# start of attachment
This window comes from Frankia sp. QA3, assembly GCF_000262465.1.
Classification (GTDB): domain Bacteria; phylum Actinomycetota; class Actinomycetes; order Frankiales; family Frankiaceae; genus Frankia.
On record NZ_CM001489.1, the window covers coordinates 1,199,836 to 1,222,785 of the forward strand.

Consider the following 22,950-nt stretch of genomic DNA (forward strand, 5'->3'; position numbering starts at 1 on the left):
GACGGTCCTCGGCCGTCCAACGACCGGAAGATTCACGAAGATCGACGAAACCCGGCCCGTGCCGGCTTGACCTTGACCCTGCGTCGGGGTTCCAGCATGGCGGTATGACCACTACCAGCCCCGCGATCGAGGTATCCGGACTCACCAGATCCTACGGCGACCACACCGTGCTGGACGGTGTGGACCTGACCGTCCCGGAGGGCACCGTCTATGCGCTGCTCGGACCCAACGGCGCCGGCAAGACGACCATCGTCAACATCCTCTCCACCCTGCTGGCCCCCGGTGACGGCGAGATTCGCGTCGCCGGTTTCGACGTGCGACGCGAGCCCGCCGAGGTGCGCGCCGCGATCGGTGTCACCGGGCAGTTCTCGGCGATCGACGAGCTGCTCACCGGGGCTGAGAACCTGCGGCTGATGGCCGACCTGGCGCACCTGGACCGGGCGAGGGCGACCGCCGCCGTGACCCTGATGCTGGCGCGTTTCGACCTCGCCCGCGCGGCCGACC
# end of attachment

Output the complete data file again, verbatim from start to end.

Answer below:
This window comes from Frankia sp. QA3, assembly GCF_000262465.1.
Classification (GTDB): domain Bacteria; phylum Actinomycetota; class Actinomycetes; order Frankiales; family Frankiaceae; genus Frankia.
On record NZ_CM001489.1, the window covers coordinates 1,199,836 to 1,222,785 of the forward strand.

Consider the following 22,950-nt stretch of genomic DNA (forward strand, 5'->3'; position numbering starts at 1 on the left):
GACGGTCCTCGGCCGTCCAACGACCGGAAGATTCACGAAGATCGACGAAACCCGGCCCGTGCCGGCTTGACCTTGACCCTGCGTCGGGGTTCCAGCATGGCGGTATGACCACTACCAGCCCCGCGATCGAGGTATCCGGACTCACCAGATCCTACGGCGACCACACCGTGCTGGACGGTGTGGACCTGACCGTCCCGGAGGGCACCGTCTATGCGCTGCTCGGACCCAACGGCGCCGGCAAGACGACCATCGTCAACATCCTCTCCACCCTGCTGGCCCCCGGTGACGGCGAGATTCGCGTCGCCGGTTTCGACGTGCGACGCGAGCCCGCCGAGGTGCGCGCCGCGATCGGTGTCACCGGGCAGTTCTCGGCGATCGACGAGCTGCTCACCGGGGCTGAGAACCTGCGGCTGATGGCCGACCTGGCGCACCTGGACCGGGCGAGGGCGACCGCCGCCGTGACCCTGATGCTGGCGCGTTTCGACCTCGCCCGCGCGGCCGACC